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Opting out of Medicare: A guide for direct care practices


If you’re feeling burned out, don’t let third-party payer demands drive you out of medicine.

Person getting ahead

As a family physician in Southwest Florida, Medicare patients have traditionally composed a large part of my patient population. But in 2016, faced with burdensome ‘meaningful use’ and merit-based payment requirements through the Medicare Access and CHIP Reauthorization Act (MACRA), I made the radical and somewhat painful decision to opt-out of accepting Medicare payments. It turned out to be the best decision I ever made. I now look forward to my Medicare patients, because the direct care model allows me to focus on their health and wellness, rather than on computer checkboxes.

If you’re feeling burned out, don’t let third-party payer demands drive you out of medicine: instead, consider transitioning to a direct care model, which can include opting out of Medicare. Here’s why you should consider dropping the payer, and how to make it happen.

“Whoever pays the bills, makes the rules”

Medicare pay is constantly under threat, with another 4.3% cut to physician pay planned for 2023. With increasing overhead expenses, these cuts to Medicare threaten the financial livelihood of many practices, especially those with a higher population of Medicare patients.

Further, by accepting payment, practices are beholden to Medicare’s rules, including extensive documentation requirements and the creation of a compliance program for internal monitoring and self-auditing.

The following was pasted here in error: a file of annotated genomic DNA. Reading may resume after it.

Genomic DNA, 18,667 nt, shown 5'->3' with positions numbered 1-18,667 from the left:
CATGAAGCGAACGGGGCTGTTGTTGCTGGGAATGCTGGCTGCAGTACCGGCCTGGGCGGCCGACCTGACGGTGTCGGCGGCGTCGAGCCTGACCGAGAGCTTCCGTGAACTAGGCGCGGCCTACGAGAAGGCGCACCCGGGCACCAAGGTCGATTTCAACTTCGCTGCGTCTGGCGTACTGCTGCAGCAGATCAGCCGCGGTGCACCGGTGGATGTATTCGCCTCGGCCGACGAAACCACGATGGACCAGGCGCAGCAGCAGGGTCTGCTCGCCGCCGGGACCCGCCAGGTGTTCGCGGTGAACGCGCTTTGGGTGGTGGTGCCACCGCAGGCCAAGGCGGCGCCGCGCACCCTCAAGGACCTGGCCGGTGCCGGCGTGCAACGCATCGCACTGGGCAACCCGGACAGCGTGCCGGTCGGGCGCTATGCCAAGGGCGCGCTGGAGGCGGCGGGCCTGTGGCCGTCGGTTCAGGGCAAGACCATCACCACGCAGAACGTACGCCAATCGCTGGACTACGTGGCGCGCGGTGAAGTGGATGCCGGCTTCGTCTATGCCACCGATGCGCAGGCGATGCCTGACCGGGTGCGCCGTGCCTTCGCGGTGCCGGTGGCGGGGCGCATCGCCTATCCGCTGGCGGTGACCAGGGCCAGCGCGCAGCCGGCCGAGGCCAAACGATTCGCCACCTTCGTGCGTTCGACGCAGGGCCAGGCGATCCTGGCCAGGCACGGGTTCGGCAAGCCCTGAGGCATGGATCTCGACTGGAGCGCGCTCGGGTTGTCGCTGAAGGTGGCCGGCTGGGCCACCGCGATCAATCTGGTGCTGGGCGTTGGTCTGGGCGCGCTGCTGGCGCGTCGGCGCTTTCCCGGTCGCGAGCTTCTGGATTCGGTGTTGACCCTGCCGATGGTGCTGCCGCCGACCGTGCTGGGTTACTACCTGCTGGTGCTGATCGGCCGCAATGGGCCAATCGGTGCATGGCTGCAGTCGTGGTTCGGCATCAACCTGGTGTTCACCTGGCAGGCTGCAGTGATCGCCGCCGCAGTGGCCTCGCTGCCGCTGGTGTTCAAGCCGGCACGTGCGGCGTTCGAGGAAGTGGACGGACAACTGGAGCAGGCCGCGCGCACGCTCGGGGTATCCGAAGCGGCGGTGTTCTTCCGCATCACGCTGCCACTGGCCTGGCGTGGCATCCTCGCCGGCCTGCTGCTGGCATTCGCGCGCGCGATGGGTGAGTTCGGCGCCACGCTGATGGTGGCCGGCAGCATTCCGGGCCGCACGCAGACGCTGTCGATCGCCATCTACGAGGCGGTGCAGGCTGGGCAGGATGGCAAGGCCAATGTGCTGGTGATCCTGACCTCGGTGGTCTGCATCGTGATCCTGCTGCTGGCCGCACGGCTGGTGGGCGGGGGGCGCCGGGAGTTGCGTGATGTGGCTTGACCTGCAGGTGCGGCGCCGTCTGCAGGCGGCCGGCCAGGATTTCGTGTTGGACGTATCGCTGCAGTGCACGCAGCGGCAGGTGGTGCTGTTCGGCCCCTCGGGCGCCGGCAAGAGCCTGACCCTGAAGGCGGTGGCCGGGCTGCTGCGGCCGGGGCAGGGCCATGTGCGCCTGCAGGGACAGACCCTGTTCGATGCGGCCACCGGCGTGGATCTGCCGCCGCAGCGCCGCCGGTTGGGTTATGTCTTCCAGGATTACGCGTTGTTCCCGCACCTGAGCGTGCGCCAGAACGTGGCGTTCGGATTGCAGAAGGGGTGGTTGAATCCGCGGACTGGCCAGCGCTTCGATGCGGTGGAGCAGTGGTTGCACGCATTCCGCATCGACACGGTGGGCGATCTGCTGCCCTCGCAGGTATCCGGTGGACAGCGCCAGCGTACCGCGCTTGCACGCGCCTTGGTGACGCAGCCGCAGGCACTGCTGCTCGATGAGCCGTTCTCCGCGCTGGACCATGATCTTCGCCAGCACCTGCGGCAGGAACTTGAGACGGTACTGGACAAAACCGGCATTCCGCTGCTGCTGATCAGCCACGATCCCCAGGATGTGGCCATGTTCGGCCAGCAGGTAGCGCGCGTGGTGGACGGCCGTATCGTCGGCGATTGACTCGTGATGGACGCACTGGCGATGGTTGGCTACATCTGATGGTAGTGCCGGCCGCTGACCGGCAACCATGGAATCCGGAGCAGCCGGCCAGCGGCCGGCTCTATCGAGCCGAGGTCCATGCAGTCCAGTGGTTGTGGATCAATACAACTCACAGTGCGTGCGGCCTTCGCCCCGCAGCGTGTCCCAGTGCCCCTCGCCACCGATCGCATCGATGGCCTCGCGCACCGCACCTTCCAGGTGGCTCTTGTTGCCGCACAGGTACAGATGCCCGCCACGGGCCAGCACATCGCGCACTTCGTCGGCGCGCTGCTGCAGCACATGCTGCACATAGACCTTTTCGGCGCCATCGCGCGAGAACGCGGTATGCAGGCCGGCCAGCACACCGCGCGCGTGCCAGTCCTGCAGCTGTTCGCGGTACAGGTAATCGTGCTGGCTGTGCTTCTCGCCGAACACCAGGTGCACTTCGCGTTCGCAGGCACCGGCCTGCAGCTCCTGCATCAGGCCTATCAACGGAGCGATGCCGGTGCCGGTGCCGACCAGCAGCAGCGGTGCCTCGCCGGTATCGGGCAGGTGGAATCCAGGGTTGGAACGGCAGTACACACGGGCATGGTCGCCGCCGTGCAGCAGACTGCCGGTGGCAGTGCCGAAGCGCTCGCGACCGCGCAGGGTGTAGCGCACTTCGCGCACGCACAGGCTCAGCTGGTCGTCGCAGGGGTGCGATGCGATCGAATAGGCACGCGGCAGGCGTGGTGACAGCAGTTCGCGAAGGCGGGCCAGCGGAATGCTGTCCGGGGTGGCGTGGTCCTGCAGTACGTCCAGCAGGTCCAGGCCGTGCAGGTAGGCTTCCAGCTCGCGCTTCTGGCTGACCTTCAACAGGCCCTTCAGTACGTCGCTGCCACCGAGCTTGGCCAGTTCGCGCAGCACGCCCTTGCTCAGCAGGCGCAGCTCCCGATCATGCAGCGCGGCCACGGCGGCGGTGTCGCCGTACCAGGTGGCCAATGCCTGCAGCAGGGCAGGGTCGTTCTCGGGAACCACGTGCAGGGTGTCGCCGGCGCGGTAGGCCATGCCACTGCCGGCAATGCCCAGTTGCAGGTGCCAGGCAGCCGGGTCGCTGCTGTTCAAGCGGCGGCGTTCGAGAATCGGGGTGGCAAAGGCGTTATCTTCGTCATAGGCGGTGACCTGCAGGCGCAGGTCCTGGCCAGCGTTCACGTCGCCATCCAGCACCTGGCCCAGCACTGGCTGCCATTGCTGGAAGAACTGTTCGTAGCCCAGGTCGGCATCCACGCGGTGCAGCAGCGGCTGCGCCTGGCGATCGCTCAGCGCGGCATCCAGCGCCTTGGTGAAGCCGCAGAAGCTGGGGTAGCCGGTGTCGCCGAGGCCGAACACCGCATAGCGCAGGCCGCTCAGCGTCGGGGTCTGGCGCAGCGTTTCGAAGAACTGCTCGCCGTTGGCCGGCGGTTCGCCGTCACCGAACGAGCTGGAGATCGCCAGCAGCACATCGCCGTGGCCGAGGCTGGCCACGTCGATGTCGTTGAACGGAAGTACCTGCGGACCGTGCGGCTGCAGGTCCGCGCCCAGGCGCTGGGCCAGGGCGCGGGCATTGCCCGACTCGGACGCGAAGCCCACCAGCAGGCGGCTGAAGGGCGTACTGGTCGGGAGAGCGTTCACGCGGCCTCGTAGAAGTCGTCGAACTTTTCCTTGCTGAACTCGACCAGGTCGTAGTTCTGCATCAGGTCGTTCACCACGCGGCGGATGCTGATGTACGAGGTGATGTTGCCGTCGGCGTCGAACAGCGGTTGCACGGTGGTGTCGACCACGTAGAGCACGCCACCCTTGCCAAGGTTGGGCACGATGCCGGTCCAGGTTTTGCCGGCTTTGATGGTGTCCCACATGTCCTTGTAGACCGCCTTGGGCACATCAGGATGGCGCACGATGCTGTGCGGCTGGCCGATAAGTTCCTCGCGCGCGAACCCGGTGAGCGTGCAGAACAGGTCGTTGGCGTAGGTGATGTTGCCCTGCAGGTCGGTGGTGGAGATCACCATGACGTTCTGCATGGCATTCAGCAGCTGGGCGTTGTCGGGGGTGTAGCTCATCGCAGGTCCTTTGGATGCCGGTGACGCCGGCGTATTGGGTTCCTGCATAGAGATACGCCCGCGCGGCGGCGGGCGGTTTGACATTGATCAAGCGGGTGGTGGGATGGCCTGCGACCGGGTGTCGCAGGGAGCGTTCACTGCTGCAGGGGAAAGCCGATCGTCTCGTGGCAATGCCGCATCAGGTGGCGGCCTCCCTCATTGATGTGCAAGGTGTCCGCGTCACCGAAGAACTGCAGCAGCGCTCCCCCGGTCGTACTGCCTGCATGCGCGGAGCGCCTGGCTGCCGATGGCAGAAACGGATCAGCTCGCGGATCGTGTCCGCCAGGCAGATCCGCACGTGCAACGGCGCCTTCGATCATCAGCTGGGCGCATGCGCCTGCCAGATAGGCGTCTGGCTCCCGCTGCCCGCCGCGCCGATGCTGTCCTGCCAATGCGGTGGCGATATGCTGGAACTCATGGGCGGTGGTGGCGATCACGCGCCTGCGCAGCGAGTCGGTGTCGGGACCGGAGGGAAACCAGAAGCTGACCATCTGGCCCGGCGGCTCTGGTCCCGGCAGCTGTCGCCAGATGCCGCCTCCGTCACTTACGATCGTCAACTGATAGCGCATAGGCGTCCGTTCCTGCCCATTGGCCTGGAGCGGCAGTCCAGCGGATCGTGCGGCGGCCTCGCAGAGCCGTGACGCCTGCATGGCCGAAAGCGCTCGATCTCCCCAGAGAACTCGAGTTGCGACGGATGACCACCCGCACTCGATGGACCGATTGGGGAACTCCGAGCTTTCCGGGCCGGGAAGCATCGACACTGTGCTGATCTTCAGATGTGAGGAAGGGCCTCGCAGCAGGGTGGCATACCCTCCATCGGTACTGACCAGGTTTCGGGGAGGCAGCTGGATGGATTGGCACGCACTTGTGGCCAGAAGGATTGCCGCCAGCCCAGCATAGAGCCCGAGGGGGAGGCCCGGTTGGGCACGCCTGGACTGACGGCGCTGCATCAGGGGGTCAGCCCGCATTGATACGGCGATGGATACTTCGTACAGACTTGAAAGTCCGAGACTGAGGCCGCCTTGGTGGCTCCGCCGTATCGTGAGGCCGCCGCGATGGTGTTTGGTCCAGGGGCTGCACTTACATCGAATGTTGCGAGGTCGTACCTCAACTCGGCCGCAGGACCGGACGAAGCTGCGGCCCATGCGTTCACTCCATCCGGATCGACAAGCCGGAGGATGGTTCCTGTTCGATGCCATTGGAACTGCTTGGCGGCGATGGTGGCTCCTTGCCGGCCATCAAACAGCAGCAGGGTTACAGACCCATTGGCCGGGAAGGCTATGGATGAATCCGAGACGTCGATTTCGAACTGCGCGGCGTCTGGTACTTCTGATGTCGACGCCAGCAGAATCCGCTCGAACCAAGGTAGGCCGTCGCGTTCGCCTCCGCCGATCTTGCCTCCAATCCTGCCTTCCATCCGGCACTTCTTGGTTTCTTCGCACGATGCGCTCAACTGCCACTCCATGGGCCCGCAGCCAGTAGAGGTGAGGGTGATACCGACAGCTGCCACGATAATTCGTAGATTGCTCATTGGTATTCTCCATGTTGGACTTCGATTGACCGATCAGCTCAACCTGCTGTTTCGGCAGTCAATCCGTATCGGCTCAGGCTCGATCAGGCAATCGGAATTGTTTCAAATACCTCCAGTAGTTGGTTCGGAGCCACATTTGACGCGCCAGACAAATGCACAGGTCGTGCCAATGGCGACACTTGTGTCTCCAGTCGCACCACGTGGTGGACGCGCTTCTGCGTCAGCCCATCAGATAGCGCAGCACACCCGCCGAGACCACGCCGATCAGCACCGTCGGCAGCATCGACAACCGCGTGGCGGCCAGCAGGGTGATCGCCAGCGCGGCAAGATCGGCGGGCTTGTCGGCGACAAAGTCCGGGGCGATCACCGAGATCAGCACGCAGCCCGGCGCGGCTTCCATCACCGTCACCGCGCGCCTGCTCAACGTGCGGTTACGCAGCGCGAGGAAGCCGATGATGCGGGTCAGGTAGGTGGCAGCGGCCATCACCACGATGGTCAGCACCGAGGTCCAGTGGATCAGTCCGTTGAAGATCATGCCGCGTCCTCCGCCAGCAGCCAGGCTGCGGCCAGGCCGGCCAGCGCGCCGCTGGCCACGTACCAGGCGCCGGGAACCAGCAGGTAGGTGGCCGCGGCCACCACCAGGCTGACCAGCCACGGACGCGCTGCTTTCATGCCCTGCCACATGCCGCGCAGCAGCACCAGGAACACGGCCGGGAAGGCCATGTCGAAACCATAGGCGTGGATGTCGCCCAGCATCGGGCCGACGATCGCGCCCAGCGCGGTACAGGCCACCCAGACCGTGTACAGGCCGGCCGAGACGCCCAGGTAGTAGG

Ensuring compliance can be costly. In 2019, physicians paid an average of nearly $13,000 and 200 hours to comply with Medicare’s Merit-Based Incentive Payment System (MIPS).Despite perfect compliance with Medicare rules, 50% of practices will receive financial penalties under MIPS simply because of the way the program was structured under federal law, with failure to earn enough “points” resulting in an automatic 9% penalty.

Should I opt out of Medicare?

Rather than being accountable to a third-party payer, direct care physicians are accountable to their patients—if patients don’t feel that they are receiving value for their fees, they are under no obligation to remain in the practice.Although some physicians question the ethics of charging Medicare patients directly, direct care fees are generally affordable to most patients ($109 per month for seniors in my practice) and provide added value to patients. For example, patients often tell me that they save more than their monthly membership fees on low-cost direct medication dispensing from our office, and we have the time to help our lower-income patients apply for pharmaceutical patient assistance programs for brand-name medications. Doctors who want to charge lower fees to seniors have the option of offering discounts or scholarships to patients in financial need at their discretion in direct care, something that is not allowed in the Medicare system.

For practices with a high volume of Medicare patients, deciding to cut ties with the payer can be a frightening financial decision. Indeed, when converting to direct care, only about 10-20% of a patient panel will typically stay with the practice, which results in a significant decrease in patient volume. However, this lower patient volume does not necessarily translate into a lower salary, as direct practices generally have a more consistent income and lower overhead expenses. I found this to be the case for my practice, which comprised about 75% of Medicare patients before I converted to direct care. Currently, about 25% of my current practice panel is over 65, yet my income is higher than it was when I was dependent on Medicare payments, due to more consistent income and lower overhead. I have fewer staff members, no billing department to pay, and a simple and inexpensive electronic health system (since it doesn’t need to collect third-party data).Additionally, patients